Digital Producer for CNN's "Anthony Bourdain Parts Unknown", "Morgan Spurlock Inside Man", "The Sixties (Executive Produced by Tom Hanks), and "Chicagoland." Previously, worked as Digital Producer for CNN's "Stroumboulopoulos", "Crimes of the Century", "The Cafferty File" and the CNN Films "The F...
My 4-year-old was climbing into bed, his face turned away from me and toward the wall, when he asked the question. His tone made the question sound like an afterthought, but I know better. Glenn is the opposite of an afterthought; he’s the tiger lovey blanket my son has been carting around with him since he was old enough to maintain a tight grasp. My husband offered to head back downstairs to search, and I absently commented that I actually hadn’t seen Glenn around that evening, which was unusual.
Whenever I tell another mom about my grandparent child care arrangement, I’m met with intense envy. Your mom and your in-laws watch your kids while you work part-time? You are so LUCKY! It’s true that my situation allows for the best of both worlds; I love that I’m home with my kids two days a week, but I have family-based child care the other three weekdays so I can focus on my teaching and writing. According to recent data, I’m far from the only mom with this kind of situation.
“Can I have something different for lunch today, Mommy?” my 4-year-old asked. When your picky-eating, routine-loving preschooler requests to switch up the lunchtime menu, you know you’re officially in a lunch rut. That rut is pretty common at this point in the school year. We parents are feeling more tired than creative, and prepping and packing lunches is just another task we want to get done and out of the way. Plus we want our kids’ lunches to be nourishing and nutritious; not just anything goes!
Muck Rack makes it simple to find people, tweets, or articles that mention any name, keyword, company, hashtag etc. We've compiled this guide to help you make the most of your search.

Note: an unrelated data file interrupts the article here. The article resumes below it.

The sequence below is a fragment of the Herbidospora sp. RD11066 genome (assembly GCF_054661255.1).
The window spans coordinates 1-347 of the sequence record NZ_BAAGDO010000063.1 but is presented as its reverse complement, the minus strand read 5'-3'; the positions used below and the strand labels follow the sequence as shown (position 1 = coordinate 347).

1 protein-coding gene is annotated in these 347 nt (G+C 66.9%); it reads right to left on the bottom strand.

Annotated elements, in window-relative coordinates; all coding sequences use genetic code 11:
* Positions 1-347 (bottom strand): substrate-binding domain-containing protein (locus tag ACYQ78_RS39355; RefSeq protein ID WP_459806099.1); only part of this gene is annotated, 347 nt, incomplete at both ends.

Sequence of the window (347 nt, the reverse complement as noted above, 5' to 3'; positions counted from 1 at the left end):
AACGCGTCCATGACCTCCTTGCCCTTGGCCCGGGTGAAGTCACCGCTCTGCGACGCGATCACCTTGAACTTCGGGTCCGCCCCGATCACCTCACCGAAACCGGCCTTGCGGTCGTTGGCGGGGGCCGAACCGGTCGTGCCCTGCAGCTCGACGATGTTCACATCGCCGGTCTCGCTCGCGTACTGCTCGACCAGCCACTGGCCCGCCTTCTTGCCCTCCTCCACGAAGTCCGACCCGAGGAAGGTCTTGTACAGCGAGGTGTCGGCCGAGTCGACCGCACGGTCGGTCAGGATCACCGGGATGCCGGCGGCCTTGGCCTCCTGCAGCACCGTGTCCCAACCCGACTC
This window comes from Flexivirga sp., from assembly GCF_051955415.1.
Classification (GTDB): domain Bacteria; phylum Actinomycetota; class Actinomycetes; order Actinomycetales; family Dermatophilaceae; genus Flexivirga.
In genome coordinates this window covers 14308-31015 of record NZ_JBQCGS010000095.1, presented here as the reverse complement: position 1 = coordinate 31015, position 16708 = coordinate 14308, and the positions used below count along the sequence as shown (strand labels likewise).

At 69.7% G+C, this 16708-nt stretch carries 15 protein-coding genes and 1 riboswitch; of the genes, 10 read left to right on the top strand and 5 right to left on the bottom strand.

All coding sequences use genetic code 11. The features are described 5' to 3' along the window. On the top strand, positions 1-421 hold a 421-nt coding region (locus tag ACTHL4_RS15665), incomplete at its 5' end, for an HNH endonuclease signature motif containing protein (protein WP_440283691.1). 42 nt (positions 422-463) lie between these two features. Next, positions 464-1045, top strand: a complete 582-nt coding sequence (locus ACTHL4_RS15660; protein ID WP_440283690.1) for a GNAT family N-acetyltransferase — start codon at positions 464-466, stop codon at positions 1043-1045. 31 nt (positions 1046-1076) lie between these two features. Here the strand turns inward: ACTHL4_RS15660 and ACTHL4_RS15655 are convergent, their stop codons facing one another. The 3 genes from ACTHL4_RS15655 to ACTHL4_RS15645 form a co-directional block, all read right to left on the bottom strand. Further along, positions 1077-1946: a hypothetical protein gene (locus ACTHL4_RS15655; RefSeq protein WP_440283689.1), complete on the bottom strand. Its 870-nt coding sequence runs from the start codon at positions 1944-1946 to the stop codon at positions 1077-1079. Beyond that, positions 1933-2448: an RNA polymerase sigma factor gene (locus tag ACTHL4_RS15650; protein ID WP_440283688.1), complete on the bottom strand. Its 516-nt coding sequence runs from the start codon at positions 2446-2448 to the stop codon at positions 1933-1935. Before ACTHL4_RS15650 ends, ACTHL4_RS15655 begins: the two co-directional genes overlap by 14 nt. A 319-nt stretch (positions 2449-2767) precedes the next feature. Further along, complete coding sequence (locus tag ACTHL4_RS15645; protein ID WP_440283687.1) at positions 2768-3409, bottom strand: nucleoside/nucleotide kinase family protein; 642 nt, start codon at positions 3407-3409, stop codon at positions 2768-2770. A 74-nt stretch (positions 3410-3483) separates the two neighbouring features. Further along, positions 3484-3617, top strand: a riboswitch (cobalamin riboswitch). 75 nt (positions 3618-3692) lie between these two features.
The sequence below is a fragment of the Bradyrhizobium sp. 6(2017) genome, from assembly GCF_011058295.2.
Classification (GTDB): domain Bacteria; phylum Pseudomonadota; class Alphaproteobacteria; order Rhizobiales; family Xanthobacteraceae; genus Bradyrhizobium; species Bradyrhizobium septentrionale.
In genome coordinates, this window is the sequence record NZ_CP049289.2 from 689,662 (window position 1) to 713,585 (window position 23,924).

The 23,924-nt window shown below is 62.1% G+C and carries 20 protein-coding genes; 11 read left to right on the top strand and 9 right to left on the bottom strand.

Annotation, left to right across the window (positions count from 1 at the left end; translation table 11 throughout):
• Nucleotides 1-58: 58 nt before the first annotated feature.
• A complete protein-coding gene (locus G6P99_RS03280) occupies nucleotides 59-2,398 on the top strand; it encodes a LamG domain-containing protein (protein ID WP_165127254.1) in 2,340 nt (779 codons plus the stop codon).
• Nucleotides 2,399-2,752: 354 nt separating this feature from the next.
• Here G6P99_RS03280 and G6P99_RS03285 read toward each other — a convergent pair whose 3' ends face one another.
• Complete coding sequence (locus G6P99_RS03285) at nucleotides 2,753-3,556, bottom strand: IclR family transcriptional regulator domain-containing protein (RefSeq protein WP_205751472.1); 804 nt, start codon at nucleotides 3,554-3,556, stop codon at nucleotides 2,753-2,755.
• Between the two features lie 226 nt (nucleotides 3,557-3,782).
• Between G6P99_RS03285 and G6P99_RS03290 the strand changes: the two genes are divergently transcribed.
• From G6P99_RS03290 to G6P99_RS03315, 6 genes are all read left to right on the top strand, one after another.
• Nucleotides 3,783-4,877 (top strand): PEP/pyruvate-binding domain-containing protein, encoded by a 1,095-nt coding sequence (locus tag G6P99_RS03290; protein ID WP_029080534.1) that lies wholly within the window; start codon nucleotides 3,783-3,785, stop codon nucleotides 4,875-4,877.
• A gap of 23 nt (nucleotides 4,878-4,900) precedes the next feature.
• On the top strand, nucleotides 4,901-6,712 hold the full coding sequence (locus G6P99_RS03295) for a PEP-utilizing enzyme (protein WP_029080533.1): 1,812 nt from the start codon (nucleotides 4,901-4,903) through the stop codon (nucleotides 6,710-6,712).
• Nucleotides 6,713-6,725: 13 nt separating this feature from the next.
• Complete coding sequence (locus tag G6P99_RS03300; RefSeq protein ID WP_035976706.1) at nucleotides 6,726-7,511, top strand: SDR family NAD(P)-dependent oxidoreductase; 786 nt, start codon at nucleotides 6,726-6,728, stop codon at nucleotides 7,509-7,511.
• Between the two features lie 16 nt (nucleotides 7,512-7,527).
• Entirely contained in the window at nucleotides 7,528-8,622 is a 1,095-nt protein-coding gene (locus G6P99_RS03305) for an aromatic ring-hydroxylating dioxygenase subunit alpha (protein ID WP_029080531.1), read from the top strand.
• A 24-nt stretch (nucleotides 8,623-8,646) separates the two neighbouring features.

Selecting a term
Start searching tweets, articles from media outlets, articles mentioned in tweets, journalists'
names, titles and bios with some suggested searches:
Companies or Topics (e.g. iPhone, Microsoft)
Phrases (e.g. "cloud computing") — use quotes to keep the terms together
Twitter handles (e.g. @username) — returns those who have mentioned or replied to
Names (e.g. "David Pogue")
Hashtags (e.g. #sxsw, #london2012)
Bio details (e.g. vegan, Olympics, father)
Muck Rack's Advanced Search allows for many boolean operators.
Find results that mention multiple specified terms, use AND or
+. For example, ensure each result contains both Elon Musk and Mark Zuckerberg by
searching Musk AND Zuckerberg or Musk + Zuckerberg.
Use the operators OR or , to broaden your search when you'd like either of
multiple terms to appear in results. (This is the default behavior of our search when no operators
are used). For example, results will contain either cake or cookie by searching cake OR cookie or cake,cookie
Use NOT or - to subtract results from your search. For
example, searching Disney will yield results about the Walt Disney Company as well as Walt Disney
World Resort. To exclude mentions of Disney World, search for Disney -World or Disney
When using one of these operators with a phrase, enclose it in quotation marks. For example, you can
find results about smartphones excluding Apple's iPhone 4S by searching smartphone -"iPhone
Exact case matching or punctuation
If you're searching for a brand name or keyword that relies on specific punctuation marks or capitalization, you can
find results that match your exact query by adding matchcase: before the keyword you're searching for, like matchcase:E*TRADE .
Use parentheses to separate multiple
boolean phrases. For example, to find journalists talking about having fun in Disney World or
Disneyland, search for ("disney world" OR disneyland) AND fun.
An asterisk can be used to search for any variation of a root word truncated by the asterisk. For example, searching for admin* will return results for administrator, administration, administer, administered, etc.
A near operator is an AND operator where you can control the distance between the words. You can vary the distance the near operation uses by adding a forward slash and number (between 0-99) such as strawberries NEAR/10 "whipped cream", which means the strawberries must exist within 10 words of "whipped cream".